As the nation waits for a response from the White House, the NLG joins other organizations and individuals in calling for the end to marijuana prohibition. “Marijuana legalization will create new jobs, generate millions of dollars in tax revenue, and allow law enforcement to focus on serious crimes,” said Brian Vicente, NLG member and one of the primary authors of Colorado’s legalization amendment. “It would be a travesty if the Obama administration used its power to impose marijuana prohibition upon a state whose people have declared, through the democratic process, that they want it to end.”
The report, “High Crimes: Strategies to Further Marijuana Legalization Initiatives,” can be accessed on the NLG website at www.nlg.org.
The National Lawyers Guild is the oldest and largest public interest/human rights bar organization in the United States. Its headquarters are in New York and it has members in every state. 

Tuesday, June 4, 2013

License Plate Recognition Software being used on Georgia Roads

In May of 2013, the Georgia Court of Appeals upheld the trial court judge's ruling in Hill v State.  Hill was convicted for possession of marijuana for a partially smoked marijuana cigarette found under his console.  Although he had not broken any traffic laws while driving, Fayette County deputies used License Plate Recognition Software that suggested that a wanted person might be driving the vehicle.  After Hill was stopped, the officer smelled an odor of burnt marijuana and discovered Hill's license had been suspended.  Even though Hill was not the owner of the vehicle, and not the wanted person the system alerted to, the Court of Appeals ruled that the stop was justified and the conviction affirmed.  Watch the video below for more information on License Plate Recognition Software (thanks to Bubba Head for pointing out the video to me).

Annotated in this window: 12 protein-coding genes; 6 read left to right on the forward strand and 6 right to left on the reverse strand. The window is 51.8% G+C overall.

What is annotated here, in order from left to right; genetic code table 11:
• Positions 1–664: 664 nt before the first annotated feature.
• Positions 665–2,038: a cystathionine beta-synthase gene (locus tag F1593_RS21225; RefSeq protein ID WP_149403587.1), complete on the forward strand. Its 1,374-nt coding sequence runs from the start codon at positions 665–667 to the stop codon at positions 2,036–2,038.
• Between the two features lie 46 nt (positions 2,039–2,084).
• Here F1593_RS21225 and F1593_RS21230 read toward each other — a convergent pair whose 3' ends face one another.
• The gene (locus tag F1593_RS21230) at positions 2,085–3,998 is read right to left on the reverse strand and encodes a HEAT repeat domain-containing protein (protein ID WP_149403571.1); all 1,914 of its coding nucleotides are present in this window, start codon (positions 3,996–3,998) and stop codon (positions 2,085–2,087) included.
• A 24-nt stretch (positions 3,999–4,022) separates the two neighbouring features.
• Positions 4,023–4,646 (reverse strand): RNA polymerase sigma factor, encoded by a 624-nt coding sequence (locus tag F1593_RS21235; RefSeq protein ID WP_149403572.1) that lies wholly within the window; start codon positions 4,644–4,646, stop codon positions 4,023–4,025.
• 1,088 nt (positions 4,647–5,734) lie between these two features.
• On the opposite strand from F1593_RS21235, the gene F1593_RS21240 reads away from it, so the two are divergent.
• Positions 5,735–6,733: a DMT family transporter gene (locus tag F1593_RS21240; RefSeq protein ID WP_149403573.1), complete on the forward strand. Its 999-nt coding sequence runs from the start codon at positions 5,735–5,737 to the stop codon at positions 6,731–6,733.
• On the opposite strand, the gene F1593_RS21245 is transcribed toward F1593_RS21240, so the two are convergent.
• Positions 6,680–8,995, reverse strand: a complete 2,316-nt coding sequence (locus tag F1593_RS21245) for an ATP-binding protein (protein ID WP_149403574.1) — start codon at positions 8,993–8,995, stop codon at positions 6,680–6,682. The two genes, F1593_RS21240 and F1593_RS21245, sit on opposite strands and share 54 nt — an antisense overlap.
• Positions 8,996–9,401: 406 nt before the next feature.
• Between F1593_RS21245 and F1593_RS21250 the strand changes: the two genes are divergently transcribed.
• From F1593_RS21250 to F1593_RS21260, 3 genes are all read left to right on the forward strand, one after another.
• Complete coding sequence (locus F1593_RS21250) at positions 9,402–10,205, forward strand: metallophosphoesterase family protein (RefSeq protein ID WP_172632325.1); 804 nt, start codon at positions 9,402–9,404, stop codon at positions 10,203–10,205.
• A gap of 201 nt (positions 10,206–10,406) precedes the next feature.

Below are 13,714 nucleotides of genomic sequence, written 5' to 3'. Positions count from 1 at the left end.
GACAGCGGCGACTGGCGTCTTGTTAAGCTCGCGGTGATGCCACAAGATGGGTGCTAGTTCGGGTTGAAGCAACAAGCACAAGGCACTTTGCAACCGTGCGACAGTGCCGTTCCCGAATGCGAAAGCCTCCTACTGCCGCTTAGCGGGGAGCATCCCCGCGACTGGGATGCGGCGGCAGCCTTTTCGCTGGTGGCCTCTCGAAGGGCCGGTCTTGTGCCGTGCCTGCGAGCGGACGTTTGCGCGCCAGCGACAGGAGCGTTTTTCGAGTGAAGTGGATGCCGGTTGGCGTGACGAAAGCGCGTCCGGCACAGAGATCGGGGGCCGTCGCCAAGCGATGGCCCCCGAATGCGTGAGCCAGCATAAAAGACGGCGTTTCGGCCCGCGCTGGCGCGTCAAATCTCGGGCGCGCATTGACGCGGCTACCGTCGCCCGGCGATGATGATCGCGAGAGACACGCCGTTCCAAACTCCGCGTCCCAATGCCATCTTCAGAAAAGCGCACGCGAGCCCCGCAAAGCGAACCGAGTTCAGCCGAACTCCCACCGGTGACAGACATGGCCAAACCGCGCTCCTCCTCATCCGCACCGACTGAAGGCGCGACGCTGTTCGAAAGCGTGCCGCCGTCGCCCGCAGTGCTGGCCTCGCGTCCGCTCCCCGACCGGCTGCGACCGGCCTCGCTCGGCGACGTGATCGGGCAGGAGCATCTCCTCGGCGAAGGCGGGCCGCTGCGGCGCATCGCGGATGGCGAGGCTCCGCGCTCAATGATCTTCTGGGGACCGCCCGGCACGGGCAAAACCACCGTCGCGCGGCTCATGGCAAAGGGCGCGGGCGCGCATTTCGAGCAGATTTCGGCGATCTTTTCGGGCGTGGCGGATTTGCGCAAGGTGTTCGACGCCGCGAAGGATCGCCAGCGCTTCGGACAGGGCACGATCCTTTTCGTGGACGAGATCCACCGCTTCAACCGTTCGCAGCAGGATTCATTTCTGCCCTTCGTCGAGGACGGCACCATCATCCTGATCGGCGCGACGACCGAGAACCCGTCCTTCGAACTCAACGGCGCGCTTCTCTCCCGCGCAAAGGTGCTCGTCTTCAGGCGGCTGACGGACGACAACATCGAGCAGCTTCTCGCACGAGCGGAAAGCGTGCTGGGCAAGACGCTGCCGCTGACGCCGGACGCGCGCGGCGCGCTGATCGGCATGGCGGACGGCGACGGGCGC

Wednesday, January 23, 2013

Massachusetts crime lab employee used drug evidence and replaced with fake substances

Chemist Sonja Farak stole and apparently used illegal drugs entrusted to her by the state to test as evidence in criminal cases, replacing the drugs with look-alike substances in an attempt to hide her actions, authorities said in court documents.

Last week, authorities followed a trail of evidence that took them from Farak’s work station at the State Police-run lab in Amherst to her car, where they recovered cocaine and heroin that had been previously submitted by law enforcement to the lab for testing, according to the newly released documents.
Farak, 35, parked her Volkswagen Golf outside Springfield District Court on Friday, where she was scheduled to testify as an expert witness in an unrelated drug case. Troopers confronted her inside that courthouse and seized her car, which they searched, discovering the drugs and other lab materials, the documents state.
Farak was arraigned in Eastern Hampshire District Court on Tuesday and charged with two counts each of withholding evidence and drug possession. Her attorney, Elaine Pourinski, pleaded not guilty on her behalf.